CC BY-NC-ND 4.0 · Arq Bras Neurocir 2019; 38(02): 094-101
DOI: 10.1055/s-0037-1603762
Original Article | Artigo Original
Thieme Revinter Publicações Ltda Rio de Janeiro, Brazil

Epidemiological Profile of Malignant Brain Neoplasms in the Northern Region of Brazil: data from the Cancer Hospital Registry of the Instituto Nacional de Câncer

Perfil epidemiológico das neoplasias primárias malignas do encéfalo na região Norte do Brasil: dados dos Registros Hospitalares de Câncer do Instituto Nacional de Câncer
Carlos Eduardo Adriano Filho
1  Center of Biological and Health Sciences, Universidade do Estado do Pará, Belém, PA, Brazil
,
Lenon Machado Pinto
2  Course of Medicine, Universidade do Estado do Pará, Belém, PA, Brazil
,
Joel Monteiro de Jesus
2  Course of Medicine, Universidade do Estado do Pará, Belém, PA, Brazil
3  Neurosurgery Service, Hospital Ophir Loyola, Belém, PA, Brazil
› Institutsangaben
Weitere Informationen

Address for correspondence

Carlos Eduardo Adriano Filho, Medical Student
Universidade do Estado do Pará, Rua do Una
156, Telégrafo, 66050540, Belém, PA
Brazil   

Publikationsverlauf

07. April 2017

09. Mai 2017

Publikationsdatum:
05. Juni 2017 (online)

 

Abstract

Objective Tumors of the central nervous system (CNS) are considered rare, with an incidence of 3.4 cases per 100,000 individuals worldwide. Although uncommon, CNS tumors have been gaining epidemiological importance due to their increased incidence and mortality. In Brazil, there is a lack of population research regarding CNS cancer, especially in the Northern region. Thus, the authors aim to trace an epidemiological profile of malignant brain neoplasms in the Northern region from 2001 to 2013.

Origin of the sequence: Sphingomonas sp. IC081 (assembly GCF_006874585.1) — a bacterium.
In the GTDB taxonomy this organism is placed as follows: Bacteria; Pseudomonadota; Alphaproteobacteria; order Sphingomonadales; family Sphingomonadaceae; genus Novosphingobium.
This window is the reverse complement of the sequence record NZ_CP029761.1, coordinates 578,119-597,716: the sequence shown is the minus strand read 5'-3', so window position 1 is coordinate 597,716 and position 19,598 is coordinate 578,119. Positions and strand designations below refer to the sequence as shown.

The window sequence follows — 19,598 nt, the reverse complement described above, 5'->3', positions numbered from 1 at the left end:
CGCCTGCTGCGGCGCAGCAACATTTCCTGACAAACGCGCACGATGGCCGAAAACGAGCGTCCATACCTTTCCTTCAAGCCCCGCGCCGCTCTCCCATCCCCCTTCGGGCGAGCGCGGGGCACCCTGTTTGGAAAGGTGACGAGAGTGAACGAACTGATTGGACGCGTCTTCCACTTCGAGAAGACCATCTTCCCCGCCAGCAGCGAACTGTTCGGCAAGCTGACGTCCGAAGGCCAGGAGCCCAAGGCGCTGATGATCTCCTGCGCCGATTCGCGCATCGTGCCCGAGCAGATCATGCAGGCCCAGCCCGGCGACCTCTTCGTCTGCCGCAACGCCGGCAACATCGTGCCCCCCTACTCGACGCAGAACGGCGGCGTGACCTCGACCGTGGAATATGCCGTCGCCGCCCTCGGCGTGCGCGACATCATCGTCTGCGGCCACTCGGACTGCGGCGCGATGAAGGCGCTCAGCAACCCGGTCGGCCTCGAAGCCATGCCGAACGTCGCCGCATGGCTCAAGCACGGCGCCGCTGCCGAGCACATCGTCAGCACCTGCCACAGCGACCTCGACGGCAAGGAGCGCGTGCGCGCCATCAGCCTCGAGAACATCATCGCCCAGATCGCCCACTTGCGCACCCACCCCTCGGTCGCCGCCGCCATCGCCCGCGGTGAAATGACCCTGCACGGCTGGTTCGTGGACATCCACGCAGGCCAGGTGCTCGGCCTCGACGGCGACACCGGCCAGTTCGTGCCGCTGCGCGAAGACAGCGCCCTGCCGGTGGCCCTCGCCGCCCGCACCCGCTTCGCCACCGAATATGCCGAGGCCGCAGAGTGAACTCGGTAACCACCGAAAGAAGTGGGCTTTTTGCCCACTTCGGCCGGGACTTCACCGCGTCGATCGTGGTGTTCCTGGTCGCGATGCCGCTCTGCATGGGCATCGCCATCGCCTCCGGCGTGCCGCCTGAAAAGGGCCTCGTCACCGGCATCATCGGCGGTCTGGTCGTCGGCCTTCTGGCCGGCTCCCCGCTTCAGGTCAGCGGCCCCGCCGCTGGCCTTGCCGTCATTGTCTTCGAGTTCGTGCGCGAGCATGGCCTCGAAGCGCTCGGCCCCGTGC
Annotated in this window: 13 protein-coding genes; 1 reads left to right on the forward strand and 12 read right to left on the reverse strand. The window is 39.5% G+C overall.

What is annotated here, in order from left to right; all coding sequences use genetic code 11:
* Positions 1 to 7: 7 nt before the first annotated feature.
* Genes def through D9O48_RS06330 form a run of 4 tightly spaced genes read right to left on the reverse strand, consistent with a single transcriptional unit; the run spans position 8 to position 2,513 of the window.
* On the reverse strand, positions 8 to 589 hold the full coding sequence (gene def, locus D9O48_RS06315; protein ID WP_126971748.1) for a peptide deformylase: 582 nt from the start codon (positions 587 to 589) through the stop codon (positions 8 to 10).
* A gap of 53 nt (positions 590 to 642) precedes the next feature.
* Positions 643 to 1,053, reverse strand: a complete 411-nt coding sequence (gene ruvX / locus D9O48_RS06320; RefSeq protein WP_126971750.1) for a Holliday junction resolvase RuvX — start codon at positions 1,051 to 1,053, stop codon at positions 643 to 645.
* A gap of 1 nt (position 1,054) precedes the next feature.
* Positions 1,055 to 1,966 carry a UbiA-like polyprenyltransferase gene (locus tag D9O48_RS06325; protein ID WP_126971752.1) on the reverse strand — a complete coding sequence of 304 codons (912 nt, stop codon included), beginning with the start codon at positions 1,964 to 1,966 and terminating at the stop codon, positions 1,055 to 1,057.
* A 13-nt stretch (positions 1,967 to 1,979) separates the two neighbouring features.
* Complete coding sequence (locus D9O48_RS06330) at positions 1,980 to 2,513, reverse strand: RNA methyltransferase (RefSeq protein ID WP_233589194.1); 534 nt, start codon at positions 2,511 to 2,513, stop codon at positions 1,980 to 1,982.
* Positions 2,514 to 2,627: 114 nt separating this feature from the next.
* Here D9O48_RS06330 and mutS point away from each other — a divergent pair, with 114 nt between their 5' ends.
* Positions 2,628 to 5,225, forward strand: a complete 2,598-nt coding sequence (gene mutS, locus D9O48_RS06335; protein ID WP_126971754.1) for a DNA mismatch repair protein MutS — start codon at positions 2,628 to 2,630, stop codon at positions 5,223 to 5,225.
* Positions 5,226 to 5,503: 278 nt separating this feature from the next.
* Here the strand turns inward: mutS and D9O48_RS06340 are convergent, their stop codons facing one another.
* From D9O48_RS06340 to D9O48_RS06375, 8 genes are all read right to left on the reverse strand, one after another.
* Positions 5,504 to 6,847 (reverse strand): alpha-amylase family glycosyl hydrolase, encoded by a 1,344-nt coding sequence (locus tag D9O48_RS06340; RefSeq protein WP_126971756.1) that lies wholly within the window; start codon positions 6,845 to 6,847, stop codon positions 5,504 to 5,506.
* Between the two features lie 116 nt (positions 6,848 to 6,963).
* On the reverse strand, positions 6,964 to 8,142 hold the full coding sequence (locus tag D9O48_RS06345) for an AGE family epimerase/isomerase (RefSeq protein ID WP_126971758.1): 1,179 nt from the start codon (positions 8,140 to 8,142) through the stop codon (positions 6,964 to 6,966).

Methods Data were collected from the Cancer Hospital Registry of the Instituto Nacional de Câncer (RHC-INCA, in the Portuguese acronym) and stratified according to origin, gender, age, detailed primary location, and histological type. A total of 742 cases were analyzed. Most of the cases came from inland areas, with a male predominance.

Results The most affected age groups were between 0 and 9 years old and between 30 and 49 years old, with an accentuated decrease in incidence starting at the age of 70 years old. The frontal lobe was the most affected area, followed by the temporal and parietal lobes. Astrocytic tumors accounted for 64.3% of cases, followed by embryonal tumors (18.2%), and ependymal tumors (7.4%). Among the astrocytic tumors, astrocytoma, not otherwise specified (NOS), and glioblastoma, NOS corresponded to 82.2% of the cases. Among embryonal tumors, medulloblastoma accounted for 71.9% of the cases.

Conclusion More epidemiological studies in this area, especially in the Northern region, are required to identify risk factors and allow prevention and early diagnosis.


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Resumo

Objetivo Os tumores do sistema nervoso central (SNC) são considerados raros, com incidência de 3,4 casos a cada 100 mil indivíduos no mundo. Apesar de serem considerados raros, os tumores do SNC vêm ganhando importância epidemiológica devido ao aumento de sua incidência e mortalidade. No Brasil, há carência de pesquisas populacionais quando se trata de câncer no SNC, principalmente no Norte do país. Dessa forma, os autores objetivam traçar o perfil epidemiológico das neoplasias encefálicas malignas na região Norte de 2001 a 2013.

Métodos Os dados foram coletados dos Registros Hospitalares de Câncer do Instituto Nacional de Câncer (RHC-INCA) e estratificados em: procedência, gênero, faixa etária, localização primária detalhada e tipo histológico. Foram analisados 742 casos. A maioria dos pacientes teve procedência de cidades interioranas, e houve predominância do sexo masculino.

Resultados As faixas etárias mais acometidas foram de 0 a 9 anos e de 30 a 49 anos, com decréscimo acentuado a partir dos 70 anos. O lobo frontal foi o mais acometido, seguido pelos lobos temporal e parietal. Os tumores astrocíticos compuseram 64,3% do total, seguido pelos tumores embrionários (18,2%) e ependimários (7,4%). No grupo dos tumores astrocíticos, o astrocitoma, sem outra especificação (SOE), e o glioblastoma, SOE corresponderam a 82,2% dos casos. No grupo dos tumores embrionários, o meduloblastoma correspondeu a 71,9%.